Remember the striper survey you took last spring? The New Jersey Division of Fish & Wildlife (Division) sent it to registered anglers in June of 2019 to collect opinions on New Jersey’s favorite saltwater gamefish. Despite a lot of online sniping about the state’s final striped bass decision, the Division really did have a lot of good information to go by when setting new 2020 size and “bonus” limits back in February.
After establishing “gamefish” status for stripers 30 years ago, New Jersey began reallocating some of the unused commercial quota to recreational fishermen through the Striped Bass Bonus Program (SBBP). Some folks hate that New Jersey can reassign a portion of that roughly 215,000-pound quota to anglers; but I would ask, how many anglers in other states would turn down similar offers to transfer commercial quota to the recreational community?
Besides, how is New Jersey worse than Massachusetts where practically anyone with a checkbook can get a commercial permit to catch and sell striped bass? While Mass “anglers” catch and sell stripers every day against a 735,000-pound annual quota, Jersey anglers with an individual SBBP tag harvested just 5,382 tagged 24- to 28-inch striped bass for personal consumption during a four-month period in 2019, a total of 31,239 pounds (less than 15% of the entire allotted quota). Talk about fishing in glass houseboats!
For those angry about not getting in to the packed Stafford Township meeting in February, you’re right; the size of the room was a fiasco. Many of the marine fisheries meetings are held in Manahawkin being equidistant from Sandy Hook and Cape May, but there certainly should be better location planning for highly charged topics like striped bass. But in terms of being heard, the Division went to great lengths to collect opinions.
First there were three public striper hearings last fall – more than any other state – attended by approximately 150 people, 29 of whom registered public comments with another 50 following up with written responses. Secondly, New Jersey did something that most other states did not, and that’s use the angler database to survey anglers. That survey was sent to 150,000 email addresses, to which 23,549 anglers responded (a 16% response rate). I would think this information on size options and regulations went a long way in helping the Division craft their rather hefty suite of proposals for the ASMFC final review.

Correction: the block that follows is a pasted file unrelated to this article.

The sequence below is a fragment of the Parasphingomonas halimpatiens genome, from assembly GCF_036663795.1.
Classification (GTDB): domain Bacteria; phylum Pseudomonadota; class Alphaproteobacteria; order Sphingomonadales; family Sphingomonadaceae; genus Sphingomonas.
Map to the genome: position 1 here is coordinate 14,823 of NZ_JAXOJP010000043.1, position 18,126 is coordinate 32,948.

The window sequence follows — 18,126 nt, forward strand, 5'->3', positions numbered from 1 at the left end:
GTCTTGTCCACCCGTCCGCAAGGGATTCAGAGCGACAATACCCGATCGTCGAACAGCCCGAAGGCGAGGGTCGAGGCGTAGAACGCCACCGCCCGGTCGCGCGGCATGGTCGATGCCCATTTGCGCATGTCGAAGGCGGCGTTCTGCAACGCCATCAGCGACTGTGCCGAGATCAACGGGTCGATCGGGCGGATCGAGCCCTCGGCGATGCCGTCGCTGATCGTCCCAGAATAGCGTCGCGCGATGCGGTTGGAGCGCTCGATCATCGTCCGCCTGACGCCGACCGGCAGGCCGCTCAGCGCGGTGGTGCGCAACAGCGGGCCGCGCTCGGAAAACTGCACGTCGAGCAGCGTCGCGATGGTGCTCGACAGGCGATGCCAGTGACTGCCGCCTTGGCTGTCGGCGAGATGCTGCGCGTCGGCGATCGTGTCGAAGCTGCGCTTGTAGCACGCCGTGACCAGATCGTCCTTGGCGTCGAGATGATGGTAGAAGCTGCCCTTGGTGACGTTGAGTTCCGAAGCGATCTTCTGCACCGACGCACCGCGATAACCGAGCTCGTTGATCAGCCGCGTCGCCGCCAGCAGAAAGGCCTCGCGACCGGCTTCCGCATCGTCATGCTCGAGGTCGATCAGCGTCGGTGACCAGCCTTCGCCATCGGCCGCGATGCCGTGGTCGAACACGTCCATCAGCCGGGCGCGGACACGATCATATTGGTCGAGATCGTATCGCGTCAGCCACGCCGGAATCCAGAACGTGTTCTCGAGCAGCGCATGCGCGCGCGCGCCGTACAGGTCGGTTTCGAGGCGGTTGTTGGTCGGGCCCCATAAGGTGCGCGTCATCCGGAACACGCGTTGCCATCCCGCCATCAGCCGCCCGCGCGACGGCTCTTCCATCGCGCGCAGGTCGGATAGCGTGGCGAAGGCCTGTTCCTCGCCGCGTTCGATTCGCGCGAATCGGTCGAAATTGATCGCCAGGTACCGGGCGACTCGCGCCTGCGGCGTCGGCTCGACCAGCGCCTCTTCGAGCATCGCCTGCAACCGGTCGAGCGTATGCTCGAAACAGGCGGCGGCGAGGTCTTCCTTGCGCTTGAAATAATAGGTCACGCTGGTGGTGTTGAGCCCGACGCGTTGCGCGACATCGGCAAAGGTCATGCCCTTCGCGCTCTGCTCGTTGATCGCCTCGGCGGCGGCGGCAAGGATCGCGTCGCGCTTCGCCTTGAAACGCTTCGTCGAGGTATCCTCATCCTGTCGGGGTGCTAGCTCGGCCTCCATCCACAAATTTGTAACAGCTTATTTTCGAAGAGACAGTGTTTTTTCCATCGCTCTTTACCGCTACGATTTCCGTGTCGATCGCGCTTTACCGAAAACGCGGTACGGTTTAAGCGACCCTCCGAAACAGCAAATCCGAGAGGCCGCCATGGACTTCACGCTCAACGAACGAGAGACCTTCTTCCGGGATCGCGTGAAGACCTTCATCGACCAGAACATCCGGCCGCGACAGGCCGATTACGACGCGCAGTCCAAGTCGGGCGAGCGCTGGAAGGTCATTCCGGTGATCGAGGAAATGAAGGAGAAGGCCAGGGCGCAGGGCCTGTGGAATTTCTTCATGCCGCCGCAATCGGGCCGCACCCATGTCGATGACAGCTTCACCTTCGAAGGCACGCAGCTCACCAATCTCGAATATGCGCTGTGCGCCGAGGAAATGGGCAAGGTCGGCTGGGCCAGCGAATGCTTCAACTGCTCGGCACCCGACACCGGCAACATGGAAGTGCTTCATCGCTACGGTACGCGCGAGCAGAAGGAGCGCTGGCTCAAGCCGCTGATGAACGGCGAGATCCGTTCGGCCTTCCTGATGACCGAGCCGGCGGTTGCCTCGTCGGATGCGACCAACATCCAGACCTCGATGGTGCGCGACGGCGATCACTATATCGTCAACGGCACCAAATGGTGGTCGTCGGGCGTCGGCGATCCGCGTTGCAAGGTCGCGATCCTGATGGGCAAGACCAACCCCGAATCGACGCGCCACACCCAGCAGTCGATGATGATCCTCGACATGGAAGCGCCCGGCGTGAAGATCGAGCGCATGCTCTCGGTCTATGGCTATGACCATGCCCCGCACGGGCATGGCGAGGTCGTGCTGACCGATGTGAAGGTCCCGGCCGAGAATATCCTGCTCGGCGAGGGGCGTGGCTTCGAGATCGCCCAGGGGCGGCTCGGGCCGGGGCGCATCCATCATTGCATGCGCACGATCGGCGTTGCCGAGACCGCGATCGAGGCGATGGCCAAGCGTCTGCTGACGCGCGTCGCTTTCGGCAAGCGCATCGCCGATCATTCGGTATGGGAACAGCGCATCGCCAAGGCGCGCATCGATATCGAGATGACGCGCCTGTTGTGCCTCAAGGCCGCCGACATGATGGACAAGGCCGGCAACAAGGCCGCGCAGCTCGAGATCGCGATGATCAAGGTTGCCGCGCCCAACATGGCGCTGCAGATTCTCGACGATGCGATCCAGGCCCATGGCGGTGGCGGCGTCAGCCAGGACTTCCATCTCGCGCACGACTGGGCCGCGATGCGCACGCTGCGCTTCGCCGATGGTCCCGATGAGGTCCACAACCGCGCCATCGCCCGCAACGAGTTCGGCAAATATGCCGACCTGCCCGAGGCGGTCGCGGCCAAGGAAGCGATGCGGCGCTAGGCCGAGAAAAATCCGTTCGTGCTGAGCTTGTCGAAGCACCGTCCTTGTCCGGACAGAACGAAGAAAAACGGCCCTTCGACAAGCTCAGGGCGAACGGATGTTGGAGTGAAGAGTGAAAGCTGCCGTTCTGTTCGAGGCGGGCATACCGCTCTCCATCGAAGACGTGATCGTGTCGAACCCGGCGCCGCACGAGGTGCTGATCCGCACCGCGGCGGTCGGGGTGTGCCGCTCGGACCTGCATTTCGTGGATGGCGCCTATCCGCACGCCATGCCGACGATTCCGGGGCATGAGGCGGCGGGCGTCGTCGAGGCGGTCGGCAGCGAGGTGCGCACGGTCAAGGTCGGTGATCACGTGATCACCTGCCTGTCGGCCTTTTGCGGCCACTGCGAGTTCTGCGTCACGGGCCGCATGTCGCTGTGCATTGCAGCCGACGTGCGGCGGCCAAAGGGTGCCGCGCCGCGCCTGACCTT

At the November meeting of the New Jersey Marine Fisheries Council, the Division shared the survey results showing roughly 35% of respondents wanted to see the SBBP suspended versus the other 60% who were in favor of some type of bonus option (roughly 25% wanted a small slot, 20% favored a medium slot, and around 15% supported a big fish trophy tag). While there was some Monday morning quarterbacking on social media by those who wished to see the SBBP suspended, the survey seemed to show that a majority of registered anglers felt otherwise.
Could a single speaker have swayed the council’s final decision? I’ve seen it happen before; but folks really have to know their facts and be able to deliver a precise and influential message; emotion alone is unlikely to change a councilor’s mind or affect a democratic outcome. I would imagine that each of those 23,549 anglers who responded to the survey probably had the strongest influence of all on the final regulations.
Due to the COVID-19 crisis, the SBBP registration was delayed this spring; but the program is underway again as of May 15 with applications for individuals and party/charter boats being accepted through October 31 at www.state.nj.us/dep/fgw/bonusbas.htm (Google NJ Striped Bass Bonus Program). Remember, anglers who choose to participate in this optional program must keep detailed catch reports.
And make sure you register to fish the salt at saltwaterregistry.nj.gov. As we’ve learned, participation does make a difference!